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Bill would ban businesses from requiring social media passwords of applicants

(via Flickr/MoneyBlogNewz)

Updated 3:54 p.m. Reporting from Illinois Public Radio's Brian Mackey used in this report.

An Illinois state representative from Chicago has introduced legislation in Springfield that would ban businesses from requiring job applicants to divulge their social media passwords.

WJBC radio in Bloomington reports state Rep. La Shawn Ford is against the practice. The Democrat says it gives employers access to personal and financial information on websites like Facebook and Twitter. Ford says the bill wouldn't ban employers from using information on job applicants' public profiles during hiring.

State Rep. Jil Tracy of Quincy is on the Illinois House Labor Committee. The Republican says the legislation would over-regulate businesses.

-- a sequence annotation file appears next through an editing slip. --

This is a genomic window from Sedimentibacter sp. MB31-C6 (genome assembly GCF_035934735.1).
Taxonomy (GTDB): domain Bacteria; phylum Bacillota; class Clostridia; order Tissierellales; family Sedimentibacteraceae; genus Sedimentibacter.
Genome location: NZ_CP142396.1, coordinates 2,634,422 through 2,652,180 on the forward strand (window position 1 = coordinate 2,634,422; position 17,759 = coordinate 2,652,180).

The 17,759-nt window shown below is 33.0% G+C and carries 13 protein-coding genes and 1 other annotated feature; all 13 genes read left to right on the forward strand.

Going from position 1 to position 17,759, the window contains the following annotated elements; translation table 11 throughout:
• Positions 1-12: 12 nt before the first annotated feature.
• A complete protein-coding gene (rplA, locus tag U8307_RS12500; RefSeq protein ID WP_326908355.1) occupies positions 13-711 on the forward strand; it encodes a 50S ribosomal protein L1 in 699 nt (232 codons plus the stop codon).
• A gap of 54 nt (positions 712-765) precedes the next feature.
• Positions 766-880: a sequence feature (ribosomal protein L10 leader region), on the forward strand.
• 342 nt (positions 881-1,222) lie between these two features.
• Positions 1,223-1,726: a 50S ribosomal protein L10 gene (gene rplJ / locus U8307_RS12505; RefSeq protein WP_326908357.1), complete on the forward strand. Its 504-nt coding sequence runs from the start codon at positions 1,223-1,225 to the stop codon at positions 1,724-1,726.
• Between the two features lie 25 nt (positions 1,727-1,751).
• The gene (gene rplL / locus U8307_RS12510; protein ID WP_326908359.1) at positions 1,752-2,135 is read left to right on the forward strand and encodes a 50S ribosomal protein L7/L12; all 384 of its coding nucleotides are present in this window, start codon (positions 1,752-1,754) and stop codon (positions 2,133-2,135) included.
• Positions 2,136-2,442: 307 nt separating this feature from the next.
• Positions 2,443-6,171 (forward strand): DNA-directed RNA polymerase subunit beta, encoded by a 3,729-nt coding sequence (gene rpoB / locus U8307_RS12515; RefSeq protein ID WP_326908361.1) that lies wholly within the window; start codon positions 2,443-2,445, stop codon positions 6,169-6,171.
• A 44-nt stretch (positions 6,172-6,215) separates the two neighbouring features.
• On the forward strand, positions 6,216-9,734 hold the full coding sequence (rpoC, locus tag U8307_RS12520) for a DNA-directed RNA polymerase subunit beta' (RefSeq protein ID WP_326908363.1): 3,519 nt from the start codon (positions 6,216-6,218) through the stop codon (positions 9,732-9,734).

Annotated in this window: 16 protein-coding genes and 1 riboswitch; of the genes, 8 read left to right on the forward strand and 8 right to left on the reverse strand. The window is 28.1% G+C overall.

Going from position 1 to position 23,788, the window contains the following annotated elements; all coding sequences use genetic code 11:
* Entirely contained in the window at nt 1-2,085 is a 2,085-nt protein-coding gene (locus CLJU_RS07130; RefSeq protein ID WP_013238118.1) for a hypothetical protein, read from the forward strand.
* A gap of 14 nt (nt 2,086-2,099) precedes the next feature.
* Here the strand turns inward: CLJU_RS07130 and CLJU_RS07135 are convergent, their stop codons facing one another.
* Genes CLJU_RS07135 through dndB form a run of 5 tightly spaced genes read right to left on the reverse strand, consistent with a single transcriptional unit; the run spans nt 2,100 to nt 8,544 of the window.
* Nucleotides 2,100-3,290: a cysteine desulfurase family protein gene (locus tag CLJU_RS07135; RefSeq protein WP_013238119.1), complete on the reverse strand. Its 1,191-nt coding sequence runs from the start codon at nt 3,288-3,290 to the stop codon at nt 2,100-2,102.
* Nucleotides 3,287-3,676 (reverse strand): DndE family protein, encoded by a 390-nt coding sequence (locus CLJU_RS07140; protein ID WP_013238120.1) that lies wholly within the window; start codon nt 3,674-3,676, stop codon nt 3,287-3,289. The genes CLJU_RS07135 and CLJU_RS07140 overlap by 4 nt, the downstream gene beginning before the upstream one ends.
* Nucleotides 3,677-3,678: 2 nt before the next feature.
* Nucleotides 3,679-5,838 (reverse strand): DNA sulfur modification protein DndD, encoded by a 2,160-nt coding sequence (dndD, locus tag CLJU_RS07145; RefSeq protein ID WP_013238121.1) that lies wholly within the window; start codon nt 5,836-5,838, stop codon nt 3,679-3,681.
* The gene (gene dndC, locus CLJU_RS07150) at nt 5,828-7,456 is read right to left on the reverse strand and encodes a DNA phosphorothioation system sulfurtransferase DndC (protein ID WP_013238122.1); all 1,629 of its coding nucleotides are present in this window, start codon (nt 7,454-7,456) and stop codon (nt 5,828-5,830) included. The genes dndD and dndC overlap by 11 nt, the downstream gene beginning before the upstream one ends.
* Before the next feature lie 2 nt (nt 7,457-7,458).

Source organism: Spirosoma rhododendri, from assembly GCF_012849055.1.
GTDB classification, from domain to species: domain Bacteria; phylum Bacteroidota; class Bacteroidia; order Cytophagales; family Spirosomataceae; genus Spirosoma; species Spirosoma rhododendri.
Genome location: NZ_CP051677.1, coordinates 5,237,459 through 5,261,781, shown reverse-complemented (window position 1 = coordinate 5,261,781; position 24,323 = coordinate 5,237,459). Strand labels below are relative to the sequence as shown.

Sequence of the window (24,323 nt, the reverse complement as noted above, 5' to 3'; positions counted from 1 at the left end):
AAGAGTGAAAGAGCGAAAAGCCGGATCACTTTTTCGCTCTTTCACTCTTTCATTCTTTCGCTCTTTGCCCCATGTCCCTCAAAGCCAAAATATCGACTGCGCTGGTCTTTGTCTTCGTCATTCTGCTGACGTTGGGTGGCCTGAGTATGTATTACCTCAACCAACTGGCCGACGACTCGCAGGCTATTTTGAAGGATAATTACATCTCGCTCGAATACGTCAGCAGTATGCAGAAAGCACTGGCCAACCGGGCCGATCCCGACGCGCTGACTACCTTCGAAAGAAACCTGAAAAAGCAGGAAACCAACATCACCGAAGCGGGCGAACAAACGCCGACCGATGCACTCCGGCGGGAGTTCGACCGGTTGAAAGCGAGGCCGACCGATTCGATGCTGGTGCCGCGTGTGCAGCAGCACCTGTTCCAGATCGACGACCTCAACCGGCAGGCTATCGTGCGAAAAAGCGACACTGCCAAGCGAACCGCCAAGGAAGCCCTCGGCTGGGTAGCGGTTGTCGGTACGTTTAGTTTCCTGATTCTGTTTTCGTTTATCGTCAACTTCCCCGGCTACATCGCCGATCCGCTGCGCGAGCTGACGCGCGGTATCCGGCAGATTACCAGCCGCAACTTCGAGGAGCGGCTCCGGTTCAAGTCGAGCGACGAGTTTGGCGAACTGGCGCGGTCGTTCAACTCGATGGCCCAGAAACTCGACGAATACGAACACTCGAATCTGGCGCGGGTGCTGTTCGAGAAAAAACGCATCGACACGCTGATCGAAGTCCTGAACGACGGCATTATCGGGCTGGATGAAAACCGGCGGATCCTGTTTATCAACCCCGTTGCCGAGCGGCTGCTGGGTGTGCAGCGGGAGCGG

If employers, are, indeed asking this of their potential or current employees, the phones are probably ringing off the hook at the American Civil Liberties Union, right?

"Well, I have to say that we have not so much had people directly call us as I think, again, these are stories you hear, and these are things you regularly read that companies are doing," Ed Yohnka, with the ACLU of Illinois said.

Most news reports lead back to two just examples -- in Maryland and Montana.

Even if the problem isn't widespread, Yohnka says the ban is a good idea.

"There are some zones of privacy that ought not to be penetrated in order for us to get a job, even in this tough economic environment," Yohnka said.

Ford says he's gotten calls from constituents about it, but none of them have been willing to talk to the media.

The proposal failed to get enough votes in the House Labor committee last week. But several members were absent and the sponsor of the legislation says he plans to try again.